Orange County Register — North County News; Date: Sept. 6, 2018; Section: News; Page Number: A4
WHAT A DAY
Even if I’ve retired, my body needs to keep working
As we grow older, it’s a shame that our bodies don’t work as well as they did in our younger days. I sailed through most of my young adulthood without ever seeing a doctor. Of course, that could have been because I was poor and uninsured, but at least I was lucky enough to have good health.
Now I’m happy to have insurance, because there are parts of my body that would like to retire. I just wish I was a little younger to take better care of them. It’s annoying to have to plan all my trips around whether I’ll need refills of my medication, and I don’t always remember to schedule my yearly checkups.
Recently, I went to the drugstore for my hormone pills. They informed me that I was out of refills, and that my doctor was refusing to give me more. This seemed like a mistake. My doctor was clear at my last exam, that he wanted me to stay on this particular medication.
My family, and most of polite society would like me to stay on it, too.
I called the doctor and spoke to one of the nurses. As it turns out, I was due for my yearly checkup, but I had either missed the reminder card, or hadn’t received one—I won’t assign blame here. After I promised to make an appointment, she grudgingly allowed me one more refill.
When I arrived at my exam, I received more bad news. It seems I had forgotten to get a mammogram last year. I had good intentions, but I’m easily distracted and perpetually overwhelmed. Sometimes it’s hard to pick up the phone and fit something else into my schedule.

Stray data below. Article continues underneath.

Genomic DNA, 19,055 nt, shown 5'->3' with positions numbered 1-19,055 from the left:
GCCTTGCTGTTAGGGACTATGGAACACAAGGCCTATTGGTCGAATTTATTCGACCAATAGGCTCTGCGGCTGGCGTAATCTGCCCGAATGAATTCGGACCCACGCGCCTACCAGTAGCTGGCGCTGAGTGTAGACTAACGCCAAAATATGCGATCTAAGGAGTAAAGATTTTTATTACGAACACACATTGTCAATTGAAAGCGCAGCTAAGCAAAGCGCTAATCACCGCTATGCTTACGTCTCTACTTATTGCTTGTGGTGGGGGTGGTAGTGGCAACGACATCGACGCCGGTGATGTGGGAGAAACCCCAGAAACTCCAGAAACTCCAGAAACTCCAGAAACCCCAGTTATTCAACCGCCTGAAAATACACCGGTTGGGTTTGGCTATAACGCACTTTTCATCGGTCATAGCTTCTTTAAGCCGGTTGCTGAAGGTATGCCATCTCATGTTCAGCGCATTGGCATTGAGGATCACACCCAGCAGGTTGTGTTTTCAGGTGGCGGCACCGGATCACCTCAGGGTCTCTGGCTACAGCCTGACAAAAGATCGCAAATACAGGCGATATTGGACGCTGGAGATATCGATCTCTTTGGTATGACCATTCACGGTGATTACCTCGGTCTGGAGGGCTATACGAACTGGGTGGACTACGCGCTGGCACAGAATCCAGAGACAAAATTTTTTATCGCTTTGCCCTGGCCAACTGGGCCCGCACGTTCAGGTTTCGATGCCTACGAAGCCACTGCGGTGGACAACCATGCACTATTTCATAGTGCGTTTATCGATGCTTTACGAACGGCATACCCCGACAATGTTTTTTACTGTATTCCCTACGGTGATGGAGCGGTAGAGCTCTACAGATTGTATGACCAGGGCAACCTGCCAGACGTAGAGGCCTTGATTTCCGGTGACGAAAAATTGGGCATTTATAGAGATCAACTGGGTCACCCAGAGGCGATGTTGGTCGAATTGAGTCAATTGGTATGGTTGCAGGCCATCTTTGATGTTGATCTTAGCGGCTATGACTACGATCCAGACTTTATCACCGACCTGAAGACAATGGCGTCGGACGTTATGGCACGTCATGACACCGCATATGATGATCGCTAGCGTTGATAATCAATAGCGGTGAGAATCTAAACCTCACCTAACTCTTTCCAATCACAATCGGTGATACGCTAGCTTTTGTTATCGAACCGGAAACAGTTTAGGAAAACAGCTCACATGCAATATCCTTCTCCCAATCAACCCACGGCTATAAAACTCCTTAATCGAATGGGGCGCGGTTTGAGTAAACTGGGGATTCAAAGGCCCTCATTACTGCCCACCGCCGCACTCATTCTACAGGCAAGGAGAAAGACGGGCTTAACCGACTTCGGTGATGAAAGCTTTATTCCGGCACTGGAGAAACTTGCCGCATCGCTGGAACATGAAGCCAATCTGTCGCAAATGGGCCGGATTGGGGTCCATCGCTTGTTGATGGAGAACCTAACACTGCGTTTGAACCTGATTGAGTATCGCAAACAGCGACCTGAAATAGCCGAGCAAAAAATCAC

The doctor informed me he was holding my hormone prescription hostage. I could have a 3-month supply, after which he’d cut me off if I didn’t produce the results of a mammogram—and yes, it had to be mine. I tried to argue that this was breast extortion, but he wouldn’t listen. He just kept talking about my health until I surrendered.
As soon as I returned home, I called the Women’s Breast Center and made the appointment. The woman on the phone wanted to know if I had orders from a doctor for a mammogram. I told her my doctor’s name.
“I don’t see any order for you here,” she said.
“They faxed it over, maybe 15 minutes ago,” I told her.
She paused. “Sometimes it takes a while to get to us.”
We spoke for several minutes longer, until I convinced her to make the appointment, and I would provide a copy of the doctor’s orders when I came. I hung up with the same question as when I go for my mammogram and they put a hospital bracelet on me with my name, birthdate, etc.
Do they get a lot of random women trying to get mammograms, of their own free will?
I’m trying to picture the woman who wakes up in the morning and says, “Gee, I feel like getting my entire chest pulled into a machine and flattened between glass plates. I don’t need a doctor for that, do I?”
I’ll be getting my mammogram in two weeks, which will be well within my doctor’s deadline. My body may not work as well as it did, but at least my doctors are keeping it from retiring completely.
Longtime Placentia resident Gayle Carline tracks those moments that shape her days as a wife, mom, computer whiz and horsewoman. E-mail her at [email protected].